Do Racism and Comic Books Go Hand in Hand?

Logan Westbrook

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Feb 21, 2008
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Do Racism and Comic Books Go Hand in Hand?


Are comic books institutionally racist? Well, according to one Marvel editor, the answer is yes.

Marvel editor Tom Brevoort had some unpleasant things to say about comic books and their audiences when he was asked about selling titles with non-American leads, saying that it was difficult to make any title with lead character that is anything other than a white, American male.

"Because we're an American company whose primary distribution is centered around America, the great majority of our existing audience seems to be white American males ... whenever your leads are white American males, you've got a better chance of reaching more people overall. "

It's a pretty damning statement, and one that most comic books fans will likely refute, but it goes quite a way to explaining the prevalence of white, male American superheroes. However, Disney's talent for marketing may change the landscape of comics; we'll just have to wait and see.

Source: io9 [http://io9.com/5349421/are-american-comics-institutionally-racist ]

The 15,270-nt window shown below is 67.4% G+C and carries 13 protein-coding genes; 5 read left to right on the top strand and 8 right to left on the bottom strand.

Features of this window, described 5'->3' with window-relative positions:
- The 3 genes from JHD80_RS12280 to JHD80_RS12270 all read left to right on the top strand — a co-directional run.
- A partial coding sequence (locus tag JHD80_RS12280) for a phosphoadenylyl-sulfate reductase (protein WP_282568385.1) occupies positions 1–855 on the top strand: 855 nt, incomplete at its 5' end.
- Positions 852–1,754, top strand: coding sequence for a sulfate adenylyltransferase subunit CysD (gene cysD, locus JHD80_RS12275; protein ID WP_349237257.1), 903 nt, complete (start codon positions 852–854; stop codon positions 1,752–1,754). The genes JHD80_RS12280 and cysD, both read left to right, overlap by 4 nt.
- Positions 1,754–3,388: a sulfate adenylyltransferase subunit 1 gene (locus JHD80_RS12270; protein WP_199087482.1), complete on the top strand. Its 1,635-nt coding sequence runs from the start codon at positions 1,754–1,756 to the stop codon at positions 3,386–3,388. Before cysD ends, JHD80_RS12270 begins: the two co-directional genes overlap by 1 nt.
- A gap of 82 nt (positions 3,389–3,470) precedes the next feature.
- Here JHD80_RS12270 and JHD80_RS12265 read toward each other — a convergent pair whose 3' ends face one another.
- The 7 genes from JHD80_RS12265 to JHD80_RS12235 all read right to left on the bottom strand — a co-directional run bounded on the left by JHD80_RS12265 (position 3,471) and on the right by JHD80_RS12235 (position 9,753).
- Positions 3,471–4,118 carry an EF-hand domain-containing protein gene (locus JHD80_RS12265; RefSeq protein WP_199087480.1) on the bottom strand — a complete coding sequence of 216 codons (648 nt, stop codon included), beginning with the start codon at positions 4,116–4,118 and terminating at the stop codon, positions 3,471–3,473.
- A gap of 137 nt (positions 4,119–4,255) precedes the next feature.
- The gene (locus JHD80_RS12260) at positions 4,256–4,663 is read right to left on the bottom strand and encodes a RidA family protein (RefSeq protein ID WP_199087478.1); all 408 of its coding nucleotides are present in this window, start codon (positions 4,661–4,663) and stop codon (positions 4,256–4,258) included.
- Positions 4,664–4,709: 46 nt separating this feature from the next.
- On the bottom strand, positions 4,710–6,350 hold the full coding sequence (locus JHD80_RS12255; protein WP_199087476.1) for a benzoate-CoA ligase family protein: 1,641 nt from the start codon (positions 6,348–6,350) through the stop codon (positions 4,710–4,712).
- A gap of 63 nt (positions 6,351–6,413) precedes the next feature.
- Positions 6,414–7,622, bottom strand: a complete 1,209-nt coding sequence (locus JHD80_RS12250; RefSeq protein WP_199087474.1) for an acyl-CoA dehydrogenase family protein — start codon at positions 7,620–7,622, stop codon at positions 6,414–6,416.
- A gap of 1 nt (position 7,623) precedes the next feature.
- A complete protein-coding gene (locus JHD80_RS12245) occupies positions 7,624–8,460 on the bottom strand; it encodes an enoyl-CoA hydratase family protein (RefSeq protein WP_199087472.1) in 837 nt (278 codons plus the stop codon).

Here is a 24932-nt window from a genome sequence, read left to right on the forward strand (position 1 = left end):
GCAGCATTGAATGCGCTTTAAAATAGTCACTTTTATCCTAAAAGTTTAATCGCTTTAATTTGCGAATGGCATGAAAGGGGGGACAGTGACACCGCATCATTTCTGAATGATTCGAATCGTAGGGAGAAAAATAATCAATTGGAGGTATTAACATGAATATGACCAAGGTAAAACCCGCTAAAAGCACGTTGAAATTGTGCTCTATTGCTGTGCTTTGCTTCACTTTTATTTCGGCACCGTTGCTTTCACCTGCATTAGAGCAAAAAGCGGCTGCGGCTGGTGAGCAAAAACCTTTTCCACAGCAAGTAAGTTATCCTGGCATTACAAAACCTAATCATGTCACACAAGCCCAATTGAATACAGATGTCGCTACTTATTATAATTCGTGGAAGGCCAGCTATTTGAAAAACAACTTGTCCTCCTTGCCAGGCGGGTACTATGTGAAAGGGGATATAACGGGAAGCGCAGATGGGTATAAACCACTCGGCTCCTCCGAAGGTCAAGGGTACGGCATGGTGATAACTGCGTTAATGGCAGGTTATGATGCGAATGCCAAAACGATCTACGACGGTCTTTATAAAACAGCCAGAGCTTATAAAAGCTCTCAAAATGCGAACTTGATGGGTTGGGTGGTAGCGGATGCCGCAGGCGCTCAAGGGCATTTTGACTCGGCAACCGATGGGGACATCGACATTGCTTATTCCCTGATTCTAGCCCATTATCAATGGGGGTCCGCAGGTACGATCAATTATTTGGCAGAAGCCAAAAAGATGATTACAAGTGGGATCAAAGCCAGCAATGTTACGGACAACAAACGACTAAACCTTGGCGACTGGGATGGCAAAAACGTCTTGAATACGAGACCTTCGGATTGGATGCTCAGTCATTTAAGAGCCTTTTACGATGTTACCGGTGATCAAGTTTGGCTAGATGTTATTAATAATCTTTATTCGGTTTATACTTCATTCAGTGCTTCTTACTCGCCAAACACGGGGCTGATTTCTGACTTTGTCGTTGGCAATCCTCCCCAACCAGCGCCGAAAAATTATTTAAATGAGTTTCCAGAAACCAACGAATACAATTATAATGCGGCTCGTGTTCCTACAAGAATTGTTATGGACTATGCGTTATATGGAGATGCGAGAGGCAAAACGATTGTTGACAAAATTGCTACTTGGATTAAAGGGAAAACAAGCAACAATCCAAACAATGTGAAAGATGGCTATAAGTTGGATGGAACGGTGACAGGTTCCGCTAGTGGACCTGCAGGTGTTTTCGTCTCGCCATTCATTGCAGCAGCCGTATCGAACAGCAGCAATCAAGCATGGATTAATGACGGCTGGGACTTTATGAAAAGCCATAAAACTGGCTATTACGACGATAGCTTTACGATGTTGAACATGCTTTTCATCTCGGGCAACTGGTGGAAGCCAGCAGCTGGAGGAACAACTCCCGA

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AmrasCalmacil

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Jul 19, 2008
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What about Blade?
Or Storm from the X-Men, I see what he means though, those are the only ones I can really think of.
 

Radeonx

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Apr 26, 2009
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Haven't different comic characters been changing race, though? I've seen an African Green Lantern, along with an African Nick Fury. Although it seems like they are doing it just to cover for racist claims.
 

TriggerUnhappy

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Mar 4, 2009
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Lots of people are going to disagree, but I have to give that editor props for having the balls to even say that, what with how PC everything is.
 

GruntOwner

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Feb 22, 2009
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Egad? Racism? In Marvel? And here I thought the Skrull looking like Nazi propaganda concerning the jews, along with the Kree/Captain America being aryan were both entirely coincidental.